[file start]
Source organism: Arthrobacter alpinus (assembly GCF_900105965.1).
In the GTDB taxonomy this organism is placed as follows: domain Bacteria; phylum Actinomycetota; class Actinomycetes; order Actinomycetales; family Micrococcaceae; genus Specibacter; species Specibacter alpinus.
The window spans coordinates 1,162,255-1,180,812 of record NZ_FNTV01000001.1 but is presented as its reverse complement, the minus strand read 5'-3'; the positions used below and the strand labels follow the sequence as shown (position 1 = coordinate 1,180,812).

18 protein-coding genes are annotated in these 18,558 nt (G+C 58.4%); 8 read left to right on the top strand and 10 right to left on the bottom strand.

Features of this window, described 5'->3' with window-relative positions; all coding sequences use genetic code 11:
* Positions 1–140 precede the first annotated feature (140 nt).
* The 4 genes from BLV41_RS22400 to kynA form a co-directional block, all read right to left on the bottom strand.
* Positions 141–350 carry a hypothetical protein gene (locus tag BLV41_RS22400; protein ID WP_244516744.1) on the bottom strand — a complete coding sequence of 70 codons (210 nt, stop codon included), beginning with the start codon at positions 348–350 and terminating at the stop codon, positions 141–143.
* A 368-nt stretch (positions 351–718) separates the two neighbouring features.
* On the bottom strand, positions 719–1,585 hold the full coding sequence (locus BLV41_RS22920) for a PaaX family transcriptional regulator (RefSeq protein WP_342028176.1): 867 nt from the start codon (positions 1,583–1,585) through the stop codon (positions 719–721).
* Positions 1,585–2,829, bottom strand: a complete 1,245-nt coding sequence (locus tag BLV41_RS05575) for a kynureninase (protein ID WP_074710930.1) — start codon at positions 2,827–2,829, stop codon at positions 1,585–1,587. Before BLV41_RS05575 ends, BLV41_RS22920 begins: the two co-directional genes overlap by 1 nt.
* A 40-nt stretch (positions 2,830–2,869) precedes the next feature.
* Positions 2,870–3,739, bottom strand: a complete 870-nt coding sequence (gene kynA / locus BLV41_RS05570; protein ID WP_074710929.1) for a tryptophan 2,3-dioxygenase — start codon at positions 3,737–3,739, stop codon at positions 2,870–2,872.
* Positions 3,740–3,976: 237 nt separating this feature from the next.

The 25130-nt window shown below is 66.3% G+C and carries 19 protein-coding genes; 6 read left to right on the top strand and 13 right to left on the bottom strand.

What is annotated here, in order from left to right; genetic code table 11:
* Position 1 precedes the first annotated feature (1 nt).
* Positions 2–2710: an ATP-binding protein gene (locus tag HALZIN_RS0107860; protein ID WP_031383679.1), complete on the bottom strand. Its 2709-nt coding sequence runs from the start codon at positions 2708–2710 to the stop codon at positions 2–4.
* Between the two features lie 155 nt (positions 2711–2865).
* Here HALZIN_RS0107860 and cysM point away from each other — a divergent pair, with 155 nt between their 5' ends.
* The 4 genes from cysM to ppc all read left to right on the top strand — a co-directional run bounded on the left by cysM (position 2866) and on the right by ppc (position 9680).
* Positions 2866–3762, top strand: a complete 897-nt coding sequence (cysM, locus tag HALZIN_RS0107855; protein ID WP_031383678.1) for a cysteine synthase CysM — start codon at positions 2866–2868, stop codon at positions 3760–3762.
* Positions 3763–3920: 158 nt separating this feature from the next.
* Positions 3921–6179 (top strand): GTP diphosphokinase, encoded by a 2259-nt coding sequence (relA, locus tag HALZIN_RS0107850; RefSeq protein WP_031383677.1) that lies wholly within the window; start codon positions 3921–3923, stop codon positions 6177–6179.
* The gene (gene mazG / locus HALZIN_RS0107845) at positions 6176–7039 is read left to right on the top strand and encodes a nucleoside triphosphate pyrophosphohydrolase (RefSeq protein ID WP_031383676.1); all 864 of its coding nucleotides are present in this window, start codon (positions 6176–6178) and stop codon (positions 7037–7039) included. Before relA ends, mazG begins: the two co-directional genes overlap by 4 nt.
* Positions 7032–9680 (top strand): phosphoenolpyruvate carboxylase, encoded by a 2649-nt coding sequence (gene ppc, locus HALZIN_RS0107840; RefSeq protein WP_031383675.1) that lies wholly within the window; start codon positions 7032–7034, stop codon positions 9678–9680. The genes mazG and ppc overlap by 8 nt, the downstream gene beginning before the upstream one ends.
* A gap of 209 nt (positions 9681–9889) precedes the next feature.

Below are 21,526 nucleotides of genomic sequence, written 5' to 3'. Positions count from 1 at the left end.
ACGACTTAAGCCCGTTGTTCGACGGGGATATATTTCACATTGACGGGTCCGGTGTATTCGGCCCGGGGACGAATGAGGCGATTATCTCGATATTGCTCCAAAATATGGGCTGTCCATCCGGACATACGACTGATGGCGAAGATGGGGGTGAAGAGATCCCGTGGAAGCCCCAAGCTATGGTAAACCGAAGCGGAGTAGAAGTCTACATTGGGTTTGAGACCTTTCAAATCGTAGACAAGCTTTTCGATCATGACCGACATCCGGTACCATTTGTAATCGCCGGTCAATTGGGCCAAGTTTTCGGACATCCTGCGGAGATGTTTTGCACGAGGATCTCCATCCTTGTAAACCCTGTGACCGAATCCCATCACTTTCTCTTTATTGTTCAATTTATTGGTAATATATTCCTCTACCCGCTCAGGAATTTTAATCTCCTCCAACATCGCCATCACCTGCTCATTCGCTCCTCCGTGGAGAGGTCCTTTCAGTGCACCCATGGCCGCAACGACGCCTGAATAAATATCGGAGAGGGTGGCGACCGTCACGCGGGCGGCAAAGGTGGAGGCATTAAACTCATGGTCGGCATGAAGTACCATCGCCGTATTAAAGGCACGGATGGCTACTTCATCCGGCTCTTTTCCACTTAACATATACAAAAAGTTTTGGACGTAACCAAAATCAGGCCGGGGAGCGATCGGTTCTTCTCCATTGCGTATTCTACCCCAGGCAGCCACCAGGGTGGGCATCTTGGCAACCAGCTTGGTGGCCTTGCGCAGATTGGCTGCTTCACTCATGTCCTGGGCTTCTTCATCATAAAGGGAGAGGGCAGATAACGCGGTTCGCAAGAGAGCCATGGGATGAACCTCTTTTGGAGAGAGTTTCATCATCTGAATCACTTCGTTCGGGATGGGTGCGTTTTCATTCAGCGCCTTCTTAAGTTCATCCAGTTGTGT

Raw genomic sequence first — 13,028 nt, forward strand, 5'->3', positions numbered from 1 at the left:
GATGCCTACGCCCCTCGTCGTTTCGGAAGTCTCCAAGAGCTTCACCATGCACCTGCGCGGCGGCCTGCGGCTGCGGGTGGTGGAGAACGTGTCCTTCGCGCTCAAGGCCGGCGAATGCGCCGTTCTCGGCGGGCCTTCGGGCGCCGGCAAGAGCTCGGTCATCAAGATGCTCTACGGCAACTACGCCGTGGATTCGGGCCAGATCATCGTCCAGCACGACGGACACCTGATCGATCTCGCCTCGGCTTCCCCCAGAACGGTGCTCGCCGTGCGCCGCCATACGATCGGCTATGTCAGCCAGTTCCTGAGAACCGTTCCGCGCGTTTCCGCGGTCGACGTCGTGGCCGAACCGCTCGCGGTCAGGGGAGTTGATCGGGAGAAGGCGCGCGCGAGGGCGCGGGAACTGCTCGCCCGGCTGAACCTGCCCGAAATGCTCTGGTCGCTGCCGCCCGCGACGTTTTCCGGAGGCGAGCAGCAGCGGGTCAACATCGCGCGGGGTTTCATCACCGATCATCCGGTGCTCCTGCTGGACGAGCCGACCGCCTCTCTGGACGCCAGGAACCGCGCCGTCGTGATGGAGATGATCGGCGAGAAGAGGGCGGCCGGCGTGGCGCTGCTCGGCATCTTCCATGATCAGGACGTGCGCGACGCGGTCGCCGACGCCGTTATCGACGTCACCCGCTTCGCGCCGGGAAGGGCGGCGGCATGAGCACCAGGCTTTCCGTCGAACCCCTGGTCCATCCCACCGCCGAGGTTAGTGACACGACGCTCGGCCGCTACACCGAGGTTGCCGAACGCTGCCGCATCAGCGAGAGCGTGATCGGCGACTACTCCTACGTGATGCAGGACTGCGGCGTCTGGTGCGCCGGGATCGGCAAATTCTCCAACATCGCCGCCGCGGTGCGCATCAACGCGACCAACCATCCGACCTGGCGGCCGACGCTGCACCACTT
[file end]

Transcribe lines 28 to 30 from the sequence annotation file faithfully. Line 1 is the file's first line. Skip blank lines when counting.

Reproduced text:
Below are 21,526 nucleotides of genomic sequence, written 5' to 3'. Positions count from 1 at the left end.
ACGACTTAAGCCCGTTGTTCGACGGGGATATATTTCACATTGACGGGTCCGGTGTATTCGGCCCGGGGACGAATGAGGCGATTATCTCGATATTGCTCCAAAATATGGGCTGTCCATCCGGACATACGACTGATGGCGAAGATGGGGGTGAAGAGATCCCGTGGAAGCCCCAAGCTATGGTAAACCGAAGCGGAGTAGAAGTCTACATTGGGTTTGAGACCTTTCAAATCGTAGACAAGCTTTTCGATCATGACCGACATCCGGTACCATTTGTAATCGCCGGTCAATTGGGCCAAGTTTTCGGACATCCTGCGGAGATGTTTTGCACGAGGATCTCCATCCTTGTAAACCCTGTGACCGAATCCCATCACTTTCTCTTTATTGTTCAATTTATTGGTAATATATTCCTCTACCCGCTCAGGAATTTTAATCTCCTCCAACATCGCCATCACCTGCTCATTCGCTCCTCCGTGGAGAGGTCCTTTCAGTGCACCCATGGCCGCAACGACGCCTGAATAAATATCGGAGAGGGTGGCGACCGTCACGCGGGCGGCAAAGGTGGAGGCATTAAACTCATGGTCGGCATGAAGTACCATCGCCGTATTAAAGGCACGGATGGCTACTTCATCCGGCTCTTTTCCACTTAACATATACAAAAAGTTTTGGACGTAACCAAAATCAGGCCGGGGAGCGATCGGTTCTTCTCCATTGCGTATTCTACCCCAGGCAGCCACCAGGGTGGGCATCTTGGCAACCAGCTTGGTGGCCTTGCGCAGATTGGCTGCTTCACTCATGTCCTGGGCTTCTTCATCATAAAGGGAGAGGGCAGATAACGCGGTTCGCAAGAGAGCCATGGGATGAACCTCTTTTGGAGAGAGTTTCATCATCTGAATCACTTCGTTCGGGATGGGTGCGTTTTCATTCAGCGCCTTCTTAAGTTCATCCAGTTGTGT

Raw genomic sequence first — 13,028 nt, forward strand, 5'->3', positions numbered from 1 at the left: